Once a stage for Mills traditions, Greek tragedies and community involvement, the 80-year-old Greek theater behind the Music Building is now closed-off and eroding.
Graffiti is flaunted on its stage walls. Remnants of art projects, empty liquor bottles, what appear to be small bon-fire ashes, and previously, a shopping cart, have come to decorate the cracked stage and steps of the traditional Greek-styled, open-air theater.
“During this past year, the theater has deteriorated a lot because it has been closed off while renovations to the Music Building take place,” said Karen Maggio, associate vice president for Campus Planning and Facilities.
Although the theater is a part of the Music Building complex, Maggio said the Music Building renovation does not include any work on the theater.
Restoring the theater would be “phase three” of the Music Building project, but it has yet to find funding. Maggio said work on the theater will likely not begin until after the completion of the Graduate School of Business in 2009.
It is premature to say what will be done to the theater, but Maggio anticipates Mills will “have to redo the landscaping, do some drainage and underground work. and just clean up the place,” she said.
While its unkemptness may exude an appealing mystery, the theater’s neglect has recently become more obvious. Incoming freshwomen have no idea what or where the theater is.
Eva Damrosch, a first year student and dancer, hadn’t heard of Mills’ Greek theater, even on the campus tour. “If it was allowed, I’d do all kinds of performances [at the theater],” she said.
Traditionally, Convocation was held at the theater until 2003 on account of “near accidents” and logistical problems, according to Director of College Events, Linda Northcott.
“It gets very hot and we had a lot of complaints,” recalled Northcott, who has worked at Mills since 1997. “And the footing is not good for older people and those with mobility problems.”
But Maggio said accessibility issues are not a problem, as lower seating is accessible from the Music Building.
Still, even prior to the Music Building renovations, the Greek theater had not hosted a campus-wide event in years. Administration officials and the library’s resources were unable to track an actual date, or year, of the last formal Mills event held at the theatre.
Still, the Mills website boasts the Greek theater as the “perfect setting for academic gatherings. music concerts, dance and other performance arts.”
Senior Mandy Dissanayake said that even though the theater is “kind of gross looking. I still think it’s really beautiful there and it’s a shame that Mills doesn’t use it.”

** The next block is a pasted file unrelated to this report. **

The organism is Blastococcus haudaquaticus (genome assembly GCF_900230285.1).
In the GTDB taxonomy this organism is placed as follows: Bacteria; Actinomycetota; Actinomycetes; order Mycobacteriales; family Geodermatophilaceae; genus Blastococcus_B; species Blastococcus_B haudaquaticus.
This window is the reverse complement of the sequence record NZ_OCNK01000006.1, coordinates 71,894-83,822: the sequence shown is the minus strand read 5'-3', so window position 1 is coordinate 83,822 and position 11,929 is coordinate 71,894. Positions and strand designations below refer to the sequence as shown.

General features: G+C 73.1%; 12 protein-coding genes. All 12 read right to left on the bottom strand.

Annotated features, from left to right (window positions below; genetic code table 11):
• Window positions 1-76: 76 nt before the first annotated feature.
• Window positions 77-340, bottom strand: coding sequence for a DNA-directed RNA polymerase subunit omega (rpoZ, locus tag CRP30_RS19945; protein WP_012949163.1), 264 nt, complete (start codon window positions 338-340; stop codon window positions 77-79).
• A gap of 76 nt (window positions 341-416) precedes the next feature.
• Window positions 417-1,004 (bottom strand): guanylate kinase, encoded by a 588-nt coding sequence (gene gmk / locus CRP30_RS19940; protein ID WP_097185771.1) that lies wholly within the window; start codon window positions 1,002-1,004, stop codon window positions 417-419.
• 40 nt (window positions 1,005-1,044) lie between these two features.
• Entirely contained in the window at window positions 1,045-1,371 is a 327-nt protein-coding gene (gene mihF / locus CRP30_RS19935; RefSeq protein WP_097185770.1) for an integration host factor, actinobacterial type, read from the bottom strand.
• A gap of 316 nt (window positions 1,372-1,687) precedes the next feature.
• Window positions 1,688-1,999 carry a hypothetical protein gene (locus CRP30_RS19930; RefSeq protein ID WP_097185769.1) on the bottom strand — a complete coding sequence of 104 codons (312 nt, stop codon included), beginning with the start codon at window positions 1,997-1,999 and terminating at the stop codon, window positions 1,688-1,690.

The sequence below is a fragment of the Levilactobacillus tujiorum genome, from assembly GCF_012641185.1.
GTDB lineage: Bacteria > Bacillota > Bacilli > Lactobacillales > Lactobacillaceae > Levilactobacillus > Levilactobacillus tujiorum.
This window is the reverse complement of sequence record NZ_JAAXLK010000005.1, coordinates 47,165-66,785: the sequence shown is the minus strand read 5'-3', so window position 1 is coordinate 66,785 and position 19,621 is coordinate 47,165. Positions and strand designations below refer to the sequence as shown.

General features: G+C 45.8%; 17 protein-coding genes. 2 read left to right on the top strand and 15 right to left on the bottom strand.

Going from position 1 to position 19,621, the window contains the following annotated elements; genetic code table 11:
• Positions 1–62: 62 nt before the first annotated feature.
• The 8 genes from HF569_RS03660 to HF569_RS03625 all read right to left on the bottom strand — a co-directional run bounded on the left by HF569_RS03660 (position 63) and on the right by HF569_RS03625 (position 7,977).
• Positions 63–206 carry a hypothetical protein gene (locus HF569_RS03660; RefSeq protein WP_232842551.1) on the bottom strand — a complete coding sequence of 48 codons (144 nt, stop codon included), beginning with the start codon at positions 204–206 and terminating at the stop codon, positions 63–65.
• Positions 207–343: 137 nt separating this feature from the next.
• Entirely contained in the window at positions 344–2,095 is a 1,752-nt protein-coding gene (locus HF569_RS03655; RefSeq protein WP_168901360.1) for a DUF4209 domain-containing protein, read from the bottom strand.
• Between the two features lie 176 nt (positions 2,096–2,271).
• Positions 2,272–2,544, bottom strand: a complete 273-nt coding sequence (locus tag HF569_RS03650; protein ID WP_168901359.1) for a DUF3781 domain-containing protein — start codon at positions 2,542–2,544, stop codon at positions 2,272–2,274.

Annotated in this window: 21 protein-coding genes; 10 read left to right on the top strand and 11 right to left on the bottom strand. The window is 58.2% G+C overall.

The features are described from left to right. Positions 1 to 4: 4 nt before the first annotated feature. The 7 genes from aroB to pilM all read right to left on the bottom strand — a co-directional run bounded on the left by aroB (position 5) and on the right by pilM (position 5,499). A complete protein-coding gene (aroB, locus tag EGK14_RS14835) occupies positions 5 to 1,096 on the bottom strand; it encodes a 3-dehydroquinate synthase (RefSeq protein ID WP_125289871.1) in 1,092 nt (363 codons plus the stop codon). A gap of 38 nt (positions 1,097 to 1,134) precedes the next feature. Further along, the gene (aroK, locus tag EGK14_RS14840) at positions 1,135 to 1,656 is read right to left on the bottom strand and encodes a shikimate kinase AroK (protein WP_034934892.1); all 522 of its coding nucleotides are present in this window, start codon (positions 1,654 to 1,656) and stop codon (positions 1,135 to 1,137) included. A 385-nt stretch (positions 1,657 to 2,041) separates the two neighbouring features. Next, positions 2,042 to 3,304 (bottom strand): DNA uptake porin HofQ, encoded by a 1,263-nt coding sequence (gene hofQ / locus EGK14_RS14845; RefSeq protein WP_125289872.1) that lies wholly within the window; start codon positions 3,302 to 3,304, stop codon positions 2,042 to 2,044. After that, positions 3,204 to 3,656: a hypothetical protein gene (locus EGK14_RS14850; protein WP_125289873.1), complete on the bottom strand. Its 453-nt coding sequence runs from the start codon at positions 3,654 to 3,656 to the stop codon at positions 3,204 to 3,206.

In an attempt to use the theater, Dissanayake said she and her friends tried to throw a small “black-light” party there during her freshman year.
“There wasn’t any alcohol or anything. and we did get [the party] approved by the College,” she said, “but public safety still shut it down.”
Twenty years ago, such events were taking place. Mills would invite students from nearby colleges and universities to attend themed dances at the theater.
John Sheehan, a former Cal Maritime Academy student, attended a disco-themed dance at the theater in 1989, and noticed that “many of the girls were already paired up with each other.”
“I think some of the ladies noticed we were trying hard and came to our rescue,” Sheehan said. “We danced and laughed the night away and my roommate met his soul mate.and now wife.”
Maggio, who has worked at Mills for 28 years, said she also recalls the evening dances at the theater, as well as the major concerts by groups like the Pointer Sisters.
In the 1930s and ’40s, ancient Greek tragedies with full orchestras and dance performances were performed at the theater – then known as the Outdoor Theater and Open Air Theater, respectively.
The scene today is much different. The Greek theater looks unoccupied, with the exception of the occasional Oakland resident like Ronnell Williams, 37, who makes the theater’s purpose leg strength training.
Making his way up and down the theater steps, Williams cleared debris from his path – a regretful indication of the theater’s unofficial use as a party spot and arts and crafts dumping ground.